Chinese President Xi Jinping applauds at the closing session of the Chinese People's Political Consultative Conference in Beijing, on March 10, 2021. PHOTO: REUTERS

Still, it also bears considering whether the rising tolerance for strongmen rulers merely typifies what has always lurked beneath the surface.

Political culture

In some ways, the concept of liberal democracy as commonly understood around the world is alien to the Asian region. It took hold in the post-World War II period and in many places was a by-product of the post-colonial era. Asia's political order has generally been top-down; while Western democracies are premised on the concept that a people get the government they deserve, Asian thinking has tended towards the saying, "As the king, so the people".

With the departure from the scene of the nationalists and charismatic idealists and their replacement by leaders raised in the post-war, post-colonial era, idealism has given way to the practical necessities of governance and a looser interpretation of principles and their application. It hasn't helped either that in the areas where the liberal thinking originated and flourished, many leaders have bent their principles to suit the circumstances.

Two years ago, European leaders, including Germany's Angela Merkel, Britain's Theresa May and the European Union's Donald Tusk, showed up en masse for an EU-League of Arab States summit hosted by Egyptian President Abdel Fattah al-Sisi, whom then US President Donald Trump had referred to as "my favourite dictator".

They had their compulsions: General al-Sisi may have put paid to the short-lived Arab Spring in his country by ejecting former president Mohamed Morsi, but they needed his help to stop too many African refugees from using North Africa as a staging point to migrate to Europe. It cannot be missed that the general's act of toppling his political master and seizing power came weeks after watching his Thai peer do likewise.

Democracy's allure

That said, while the liberal order and democracy may not be home-grown in Asia, the democratic urge has definitely been kindled and is possibly irreversible. In Hong Kong, after the outspoken publisher Jimmy Lai was arrested last year, Hong Kongers showed their support for him with a surge of subscriptions to his website. In Myanmar, civil servants - and in rare cases, off-duty policemen too, apparently - have joined the civilian protests against the Feb 1 coup that ousted Ms Suu Kyi.

Political participation is robust; election turnouts are strong. In Indonesia, for instance, the turnout in the 2019 presidential race improved to more than 80 per cent of the eligible votes, from

69 per cent in the previous election held in 2014. Some 70 per cent of eligible Sri Lankans cast their vote in the November 2019 presidential poll - consistent with previous voting patterns.

That Asians see value in democracy is evident from the fact that even nations where the military has heavy influence - Pakistan, Indonesia and, until recently, Myanmar, to name just three - saw value in wearing a democratic cloak.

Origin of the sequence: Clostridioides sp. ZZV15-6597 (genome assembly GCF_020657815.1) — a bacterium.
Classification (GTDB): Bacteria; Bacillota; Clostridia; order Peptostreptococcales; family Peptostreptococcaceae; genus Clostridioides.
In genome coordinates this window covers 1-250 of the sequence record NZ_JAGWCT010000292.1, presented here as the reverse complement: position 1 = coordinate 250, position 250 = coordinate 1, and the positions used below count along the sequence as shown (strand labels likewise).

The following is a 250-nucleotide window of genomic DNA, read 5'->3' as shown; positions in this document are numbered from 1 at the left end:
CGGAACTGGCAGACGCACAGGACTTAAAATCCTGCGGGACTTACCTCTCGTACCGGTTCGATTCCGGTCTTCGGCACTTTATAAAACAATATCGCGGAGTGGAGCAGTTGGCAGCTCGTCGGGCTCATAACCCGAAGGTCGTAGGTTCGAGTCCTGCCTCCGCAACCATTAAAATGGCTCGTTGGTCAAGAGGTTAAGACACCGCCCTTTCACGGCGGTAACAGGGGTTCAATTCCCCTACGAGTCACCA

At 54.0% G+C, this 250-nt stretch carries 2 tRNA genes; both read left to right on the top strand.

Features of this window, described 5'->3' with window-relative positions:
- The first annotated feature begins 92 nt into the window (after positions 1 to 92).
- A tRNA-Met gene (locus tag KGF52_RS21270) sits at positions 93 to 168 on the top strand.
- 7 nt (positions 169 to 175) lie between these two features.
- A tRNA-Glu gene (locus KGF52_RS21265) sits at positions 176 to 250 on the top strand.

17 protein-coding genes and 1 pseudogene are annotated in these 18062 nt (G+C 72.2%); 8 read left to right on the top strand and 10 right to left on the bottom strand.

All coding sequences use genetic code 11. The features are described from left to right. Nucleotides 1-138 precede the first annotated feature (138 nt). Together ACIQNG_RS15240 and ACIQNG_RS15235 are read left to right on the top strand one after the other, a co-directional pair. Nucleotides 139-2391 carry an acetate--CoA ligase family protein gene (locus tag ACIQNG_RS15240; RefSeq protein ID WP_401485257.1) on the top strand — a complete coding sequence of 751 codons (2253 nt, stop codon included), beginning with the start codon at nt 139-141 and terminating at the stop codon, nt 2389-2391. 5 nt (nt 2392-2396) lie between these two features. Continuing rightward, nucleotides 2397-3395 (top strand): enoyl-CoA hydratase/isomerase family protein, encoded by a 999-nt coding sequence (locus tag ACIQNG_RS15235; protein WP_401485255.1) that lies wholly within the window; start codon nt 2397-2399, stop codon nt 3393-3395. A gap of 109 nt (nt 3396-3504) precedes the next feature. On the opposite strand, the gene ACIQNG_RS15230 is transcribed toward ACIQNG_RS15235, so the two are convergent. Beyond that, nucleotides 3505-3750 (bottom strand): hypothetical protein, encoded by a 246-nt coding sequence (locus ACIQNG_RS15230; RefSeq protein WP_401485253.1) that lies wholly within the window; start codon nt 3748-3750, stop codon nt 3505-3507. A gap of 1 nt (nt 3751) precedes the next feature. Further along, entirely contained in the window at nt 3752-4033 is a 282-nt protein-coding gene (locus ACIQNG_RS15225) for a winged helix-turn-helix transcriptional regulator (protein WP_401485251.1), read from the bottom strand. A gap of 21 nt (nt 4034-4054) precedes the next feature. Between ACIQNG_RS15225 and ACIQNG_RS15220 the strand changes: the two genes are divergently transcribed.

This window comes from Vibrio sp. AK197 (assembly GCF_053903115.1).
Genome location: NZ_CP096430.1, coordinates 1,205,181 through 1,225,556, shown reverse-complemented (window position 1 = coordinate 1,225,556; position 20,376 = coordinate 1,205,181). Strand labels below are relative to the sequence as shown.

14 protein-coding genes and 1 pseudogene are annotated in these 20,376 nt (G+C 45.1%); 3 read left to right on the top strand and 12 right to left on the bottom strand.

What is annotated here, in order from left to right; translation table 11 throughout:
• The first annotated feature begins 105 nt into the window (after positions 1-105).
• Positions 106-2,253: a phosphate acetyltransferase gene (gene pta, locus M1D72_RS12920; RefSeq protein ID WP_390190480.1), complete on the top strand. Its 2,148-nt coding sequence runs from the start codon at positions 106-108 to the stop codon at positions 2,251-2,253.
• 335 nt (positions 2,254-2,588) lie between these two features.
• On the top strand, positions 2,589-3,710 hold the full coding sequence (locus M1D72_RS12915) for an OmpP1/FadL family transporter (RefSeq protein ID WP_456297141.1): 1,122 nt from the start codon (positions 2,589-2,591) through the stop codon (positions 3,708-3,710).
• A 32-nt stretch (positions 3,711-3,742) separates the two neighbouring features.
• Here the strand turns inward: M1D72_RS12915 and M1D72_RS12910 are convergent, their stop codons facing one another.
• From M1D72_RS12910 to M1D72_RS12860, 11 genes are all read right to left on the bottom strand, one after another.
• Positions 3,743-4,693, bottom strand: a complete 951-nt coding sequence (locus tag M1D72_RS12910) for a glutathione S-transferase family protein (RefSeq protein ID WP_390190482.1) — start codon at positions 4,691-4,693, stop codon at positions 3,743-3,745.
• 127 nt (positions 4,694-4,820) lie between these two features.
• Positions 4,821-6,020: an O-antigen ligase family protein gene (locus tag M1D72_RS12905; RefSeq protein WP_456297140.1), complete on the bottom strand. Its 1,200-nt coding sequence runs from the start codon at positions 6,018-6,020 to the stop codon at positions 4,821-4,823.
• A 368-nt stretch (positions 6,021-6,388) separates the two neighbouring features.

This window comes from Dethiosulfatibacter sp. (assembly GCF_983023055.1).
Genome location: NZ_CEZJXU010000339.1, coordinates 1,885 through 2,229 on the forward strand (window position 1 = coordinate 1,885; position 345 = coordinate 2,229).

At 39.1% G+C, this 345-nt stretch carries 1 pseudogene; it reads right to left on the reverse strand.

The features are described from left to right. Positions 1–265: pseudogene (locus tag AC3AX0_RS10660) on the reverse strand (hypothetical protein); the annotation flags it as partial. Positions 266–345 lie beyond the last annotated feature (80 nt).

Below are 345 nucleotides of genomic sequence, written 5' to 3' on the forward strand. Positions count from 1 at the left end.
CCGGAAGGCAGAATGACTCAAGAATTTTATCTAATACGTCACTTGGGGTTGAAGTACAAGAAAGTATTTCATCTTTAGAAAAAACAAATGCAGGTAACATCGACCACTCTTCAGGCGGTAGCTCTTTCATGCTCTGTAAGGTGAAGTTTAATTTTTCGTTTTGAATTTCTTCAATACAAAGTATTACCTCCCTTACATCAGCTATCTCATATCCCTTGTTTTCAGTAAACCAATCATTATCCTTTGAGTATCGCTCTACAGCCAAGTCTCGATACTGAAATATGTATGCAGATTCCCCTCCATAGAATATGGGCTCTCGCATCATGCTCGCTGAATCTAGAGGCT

Strongmen are an uneasy fit anywhere - whether in democratic or authoritarian regimes - because excessive centralisation of power anywhere is dangerous.

While the Dutertes, Modis and Prayuts of the world do not menace people beyond their borders, China's sheer size and strength frequently mean that internal dynamics often spill into the external environment.

Mr Xi's centralisation of power, including his dominance of the military, is thought to have been costly for the rest of Asia.

Some analysts believe the need to please the supremo led the People's Liberation Army (PLA) Air Force to declare an air defence identification zone in the East China Sea, which is now respected by almost every nation except Japan. That initiative on the air force commander's part, goes the thinking, led the PLA Navy to assert itself off the Natunas waters of Indonesia. Not to be outdone, the PLA disturbed the trijunction with Bhutan and India in the Doklam area in 2017, triggering a deep crisis in Sino-Indian relations that worsened with the events in the Ladakh Himalayas last year.


Thailand Prime Minister Prayut Chan-O-Cha arriving at the Government House in Bangkok, on March 30, 2021. PHOTO: AFP/ROYAL THAI GOVERNMENT

The key thing about democracies everywhere, and particularly in Asia, is that preserving them is always a work in progress in which all sides need to play a part.

Many believe Hong Kongers lost their best chance to have a larger say in the territory's affairs when they resisted the electoral reforms introduced in 2014. These sought to open the election of the chief executive to all eligible voters as long as China did not object to particular candidates. Now, even that is lost. Some of the most strident critics of Mr Modi's policies consider the farm legislation that triggered much protest as a necessary move by the government, just poorly executed.

The cynical exploitation of an issue to further political ends, too frequently done, can prove extremely costly for the edifice. There's something called cutting off one's nose to spite one's own face.

This article builds on remarks made by the writer at a webinar on democracy organised by the Foreign Press Centre Japan to mark its 45th anniversary.